Bilayer strategy leads to faster response in light-driven soft robots
Northwestern University researchers have advanced their quest to design life-like behaviors into robotic soft matter, reporting on new systems that move faster than previous iterations and undergo predictable 3D shape changes — all in response to light.
The work, published recently in Matter, builds upon previous CBES-supported research that showed how soft materials could be molecularly programmed to bend, rotate or even crawl on surfaces when hit with light. In those hydrogel systems, light causes the materials to contract and darkness causes them to reswell, enabling the researchers to induce specific movements by localizing the light stimulus and alternating periods of light and darkness.
In the new work, the investigators added a second layer to the materials — one that expands rather than contracts when hit with light. By coupling these layers together and leveraging their opposite responses to light, the researchers achieved a synergistic effect with bending occurring approximately five times faster than in the previously studied objects.
The research was led by CBES director Samuel Stupp and Yonggang Huang, the Jan and Marcia Achenbach Professor of Mechanical Engineering at Northwestern. Postdoctoral researcher Chuang Li of the Stupp laboratory and Yeguang Xue, a former graduate student in the Huang group, are co-first authors of the paper. Other co-authors include Liam Palmer, executive director of research at CBES, John Rogers, Louis Simpson and Kimberly Querrey Professor of Materials Science and Engineering, Biomedical Engineering and Neurological Surgery at Northwestern, and Mengdi Han, a former postdoctoral fellow in the Rogers group.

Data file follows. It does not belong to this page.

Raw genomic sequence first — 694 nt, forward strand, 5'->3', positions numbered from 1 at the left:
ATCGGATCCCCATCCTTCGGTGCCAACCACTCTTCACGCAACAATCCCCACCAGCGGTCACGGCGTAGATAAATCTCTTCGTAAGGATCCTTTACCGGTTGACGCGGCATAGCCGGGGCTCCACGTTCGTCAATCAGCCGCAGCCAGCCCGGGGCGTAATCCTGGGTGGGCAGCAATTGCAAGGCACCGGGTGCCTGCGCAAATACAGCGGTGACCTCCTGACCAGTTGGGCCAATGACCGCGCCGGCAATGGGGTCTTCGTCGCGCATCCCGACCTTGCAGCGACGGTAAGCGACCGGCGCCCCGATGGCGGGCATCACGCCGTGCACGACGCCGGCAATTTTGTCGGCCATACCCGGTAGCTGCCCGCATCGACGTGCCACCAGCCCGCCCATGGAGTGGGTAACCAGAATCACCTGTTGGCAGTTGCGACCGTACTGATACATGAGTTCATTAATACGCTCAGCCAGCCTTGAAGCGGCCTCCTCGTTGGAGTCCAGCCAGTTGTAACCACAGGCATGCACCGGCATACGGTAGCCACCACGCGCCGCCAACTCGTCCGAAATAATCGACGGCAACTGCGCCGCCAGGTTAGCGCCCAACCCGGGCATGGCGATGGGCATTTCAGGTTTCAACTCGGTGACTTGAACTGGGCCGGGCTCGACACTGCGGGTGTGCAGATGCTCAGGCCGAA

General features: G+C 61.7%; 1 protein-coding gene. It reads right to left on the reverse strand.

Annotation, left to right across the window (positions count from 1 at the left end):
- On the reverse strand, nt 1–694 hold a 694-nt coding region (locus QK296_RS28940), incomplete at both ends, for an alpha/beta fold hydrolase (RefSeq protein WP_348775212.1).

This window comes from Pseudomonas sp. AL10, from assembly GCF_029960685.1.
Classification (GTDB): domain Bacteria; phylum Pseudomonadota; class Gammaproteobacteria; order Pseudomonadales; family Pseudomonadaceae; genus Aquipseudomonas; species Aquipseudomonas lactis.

Informed by analytical modeling, the researchers designed the macroscopic objects to undergo predictable, origami-like shape changes and one-directional walking. These life-like behaviors were also observed with different shapes of the materials. For example, linear forms of the materials displayed a gait reminiscent of an inchworm, while cross-shaped objects bent upward and then traveled with a motion similar to a four-legged octopus.
The researchers believe these bilayer hydrogels represent a pathway to molecularly program life-like behaviors into inert soft materials for a broad range of applications in areas such as chemical production, sensing, solutions to environmental problems, and advanced medicine.
“Constructing soft actuators from components that respond in different ways to the same stimulus offers an exciting path to systems with better performance,” Palmer said. “This work will hopefully inspire stimuli-responsive soft materials with new, more complex functionality.”
Photos of experimental materials (top row) undergoing origami-like shape changes upon exposure to light. The bottom two rows depict the folded structures predicted by the corresponding finite element simulations.